Horizon's £1.7bn pre-tax loss after Wylfa plan shelved

Wylfa Newydd Image copyright Horizon Nuclear
Image caption Hitachi remains in talks with the UK government about Wylfa

The company behind plans to build a new nuclear power station on Anglesey has reported a £1.68bn pre-tax loss.

Work at Wylfa Newydd was suspended in January by Hitachi due to rising costs.

The latest accounts filed by its subsidiary Horizon Nuclear Power Ltd show it cut the value of the land and equipment by £1.52bn as it does not intend to build a new power station.

The accounts also show that staff redundancies and winding up work also cost £127m.

Horizon will now be put into a "suspended state" following the release of most of its workforce and termination of most of its commercial contracts, according to its annual report.

Director Tomorhiro Satake said: "This will see a very small number of staff continue a limited number of activities designed to keep the option open of a possible restart of Horizon's projects, in particular the lead development at Wylfa Newydd.

"The activities in the suspended state will see the group continue to engage with the UK government over the development of a new funding and financing model that could support a possible restart."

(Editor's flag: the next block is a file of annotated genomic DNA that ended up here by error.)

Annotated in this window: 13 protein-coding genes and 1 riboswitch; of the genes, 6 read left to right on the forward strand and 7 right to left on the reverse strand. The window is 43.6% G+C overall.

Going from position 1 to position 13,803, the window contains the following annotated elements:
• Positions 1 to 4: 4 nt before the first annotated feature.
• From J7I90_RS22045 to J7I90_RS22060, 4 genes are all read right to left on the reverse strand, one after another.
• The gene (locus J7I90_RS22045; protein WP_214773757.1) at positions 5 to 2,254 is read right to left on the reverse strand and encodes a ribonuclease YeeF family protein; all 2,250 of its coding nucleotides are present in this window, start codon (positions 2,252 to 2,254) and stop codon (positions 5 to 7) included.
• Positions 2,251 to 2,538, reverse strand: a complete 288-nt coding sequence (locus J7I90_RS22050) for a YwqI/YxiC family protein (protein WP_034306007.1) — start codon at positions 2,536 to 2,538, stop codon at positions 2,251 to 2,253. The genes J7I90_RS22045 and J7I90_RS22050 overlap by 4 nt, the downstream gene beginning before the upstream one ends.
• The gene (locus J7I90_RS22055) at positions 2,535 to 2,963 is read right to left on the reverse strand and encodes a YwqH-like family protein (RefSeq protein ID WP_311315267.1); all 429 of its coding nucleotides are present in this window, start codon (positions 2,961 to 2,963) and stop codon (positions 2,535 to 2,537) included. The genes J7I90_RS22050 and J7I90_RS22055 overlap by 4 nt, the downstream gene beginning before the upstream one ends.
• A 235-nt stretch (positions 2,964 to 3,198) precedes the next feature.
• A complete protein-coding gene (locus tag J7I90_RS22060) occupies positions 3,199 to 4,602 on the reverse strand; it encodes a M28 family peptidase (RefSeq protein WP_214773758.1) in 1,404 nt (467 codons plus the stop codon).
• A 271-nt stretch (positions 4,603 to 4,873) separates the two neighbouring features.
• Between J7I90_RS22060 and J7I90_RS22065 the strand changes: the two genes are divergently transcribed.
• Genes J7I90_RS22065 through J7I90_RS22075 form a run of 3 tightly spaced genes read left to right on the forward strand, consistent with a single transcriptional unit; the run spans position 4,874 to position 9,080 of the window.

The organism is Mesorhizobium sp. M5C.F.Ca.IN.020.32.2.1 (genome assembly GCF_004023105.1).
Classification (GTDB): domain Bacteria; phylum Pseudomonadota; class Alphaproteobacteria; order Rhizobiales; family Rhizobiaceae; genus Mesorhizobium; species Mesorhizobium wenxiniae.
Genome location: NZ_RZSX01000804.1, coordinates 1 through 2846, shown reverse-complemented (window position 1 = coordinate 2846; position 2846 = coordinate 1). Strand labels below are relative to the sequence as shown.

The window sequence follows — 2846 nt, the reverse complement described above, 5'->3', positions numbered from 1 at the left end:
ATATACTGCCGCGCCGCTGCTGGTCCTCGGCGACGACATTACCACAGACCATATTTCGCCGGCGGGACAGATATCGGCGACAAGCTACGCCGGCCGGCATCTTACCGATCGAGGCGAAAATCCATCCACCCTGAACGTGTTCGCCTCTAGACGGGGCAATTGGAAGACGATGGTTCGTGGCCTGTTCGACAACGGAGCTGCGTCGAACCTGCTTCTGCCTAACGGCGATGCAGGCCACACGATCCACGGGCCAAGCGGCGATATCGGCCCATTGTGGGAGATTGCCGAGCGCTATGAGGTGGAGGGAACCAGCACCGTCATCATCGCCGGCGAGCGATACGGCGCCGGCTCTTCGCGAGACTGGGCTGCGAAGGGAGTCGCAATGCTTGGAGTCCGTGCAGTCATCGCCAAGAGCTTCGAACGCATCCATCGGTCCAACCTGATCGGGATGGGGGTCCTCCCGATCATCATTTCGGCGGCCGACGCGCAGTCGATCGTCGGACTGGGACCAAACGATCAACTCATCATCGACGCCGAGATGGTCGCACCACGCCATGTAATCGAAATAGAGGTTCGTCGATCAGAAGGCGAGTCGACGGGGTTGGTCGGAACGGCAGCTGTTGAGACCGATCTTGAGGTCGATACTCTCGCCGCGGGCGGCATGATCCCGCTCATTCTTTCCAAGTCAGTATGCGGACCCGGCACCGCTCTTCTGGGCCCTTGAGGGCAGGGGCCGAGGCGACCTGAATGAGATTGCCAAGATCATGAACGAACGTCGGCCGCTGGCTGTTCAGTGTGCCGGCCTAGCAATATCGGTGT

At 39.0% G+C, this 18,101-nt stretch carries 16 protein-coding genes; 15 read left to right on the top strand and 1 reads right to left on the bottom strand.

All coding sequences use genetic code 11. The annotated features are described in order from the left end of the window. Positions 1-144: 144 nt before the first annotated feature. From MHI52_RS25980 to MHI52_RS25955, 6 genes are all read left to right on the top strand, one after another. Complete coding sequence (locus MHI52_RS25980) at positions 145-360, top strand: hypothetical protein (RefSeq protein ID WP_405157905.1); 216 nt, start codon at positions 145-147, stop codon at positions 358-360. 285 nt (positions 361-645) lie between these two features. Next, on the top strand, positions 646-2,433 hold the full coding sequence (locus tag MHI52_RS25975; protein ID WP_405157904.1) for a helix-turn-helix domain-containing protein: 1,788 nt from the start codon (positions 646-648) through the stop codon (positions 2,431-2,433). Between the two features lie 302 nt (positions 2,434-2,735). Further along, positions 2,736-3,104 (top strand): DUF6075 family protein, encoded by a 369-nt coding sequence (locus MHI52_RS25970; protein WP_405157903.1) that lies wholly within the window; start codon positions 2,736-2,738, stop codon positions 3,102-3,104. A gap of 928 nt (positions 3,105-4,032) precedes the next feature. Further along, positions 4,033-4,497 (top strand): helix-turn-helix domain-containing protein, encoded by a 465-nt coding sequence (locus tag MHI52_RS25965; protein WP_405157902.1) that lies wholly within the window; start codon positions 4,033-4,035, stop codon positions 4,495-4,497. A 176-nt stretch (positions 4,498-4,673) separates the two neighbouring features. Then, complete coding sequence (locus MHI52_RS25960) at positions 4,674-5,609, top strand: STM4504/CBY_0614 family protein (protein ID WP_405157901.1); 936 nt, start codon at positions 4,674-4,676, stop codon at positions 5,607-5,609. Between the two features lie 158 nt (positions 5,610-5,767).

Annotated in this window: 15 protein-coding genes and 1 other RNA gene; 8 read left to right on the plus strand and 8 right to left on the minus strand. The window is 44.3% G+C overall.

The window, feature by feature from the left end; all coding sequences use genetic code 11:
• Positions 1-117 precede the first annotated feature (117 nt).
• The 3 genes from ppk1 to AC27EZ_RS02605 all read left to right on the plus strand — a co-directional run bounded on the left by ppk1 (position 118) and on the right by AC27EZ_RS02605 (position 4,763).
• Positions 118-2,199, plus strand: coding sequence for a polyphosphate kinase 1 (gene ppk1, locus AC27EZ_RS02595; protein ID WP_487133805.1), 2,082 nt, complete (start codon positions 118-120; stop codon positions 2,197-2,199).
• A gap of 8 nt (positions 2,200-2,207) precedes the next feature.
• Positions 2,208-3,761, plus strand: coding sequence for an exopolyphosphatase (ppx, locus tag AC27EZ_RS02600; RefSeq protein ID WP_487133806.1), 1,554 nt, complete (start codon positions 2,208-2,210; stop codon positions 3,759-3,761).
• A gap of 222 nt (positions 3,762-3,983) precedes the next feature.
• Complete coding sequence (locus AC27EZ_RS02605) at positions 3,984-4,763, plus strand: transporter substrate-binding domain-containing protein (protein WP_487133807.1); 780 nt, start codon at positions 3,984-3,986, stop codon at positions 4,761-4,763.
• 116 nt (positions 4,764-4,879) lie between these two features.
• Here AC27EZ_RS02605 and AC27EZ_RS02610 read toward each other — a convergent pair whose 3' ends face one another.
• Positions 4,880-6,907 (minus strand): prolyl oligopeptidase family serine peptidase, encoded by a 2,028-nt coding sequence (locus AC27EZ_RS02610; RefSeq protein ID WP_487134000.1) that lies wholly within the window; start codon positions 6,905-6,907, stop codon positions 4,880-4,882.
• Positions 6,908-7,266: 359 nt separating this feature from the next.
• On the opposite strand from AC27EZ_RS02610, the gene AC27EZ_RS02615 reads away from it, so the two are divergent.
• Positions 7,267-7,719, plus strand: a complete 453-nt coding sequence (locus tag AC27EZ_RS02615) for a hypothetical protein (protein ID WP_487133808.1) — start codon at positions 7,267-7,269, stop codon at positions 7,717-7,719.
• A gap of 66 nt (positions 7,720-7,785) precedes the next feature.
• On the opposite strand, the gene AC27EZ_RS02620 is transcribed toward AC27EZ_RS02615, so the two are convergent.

A report by the Welsh Affairs Committee said the UK government should encourage Hitachi to sell the site if it is not prepared to resume work.

Image copyright Getty Images
Image caption The site has been described as "fertile territory" for nuclear development

Horizon previously said its main planning permission was being considered, as it keeps its options open.

"They are going ahead with the application because they've done so much work already, it's worth spending the additional money to finish that work," said Dr Edward Jones, economics lecturer at Bangor University.

"What happens after that is up to the government, both in Wales and Westminster but with Brexit taking up all the time, I can't see a decision being made on Wylfa Newydd for quite some time."

He added: "The loss sounds like a large figure but Hitachi is a company that works across the world with assets of around $90bn (£72bn). It's not going to cause them many problems."

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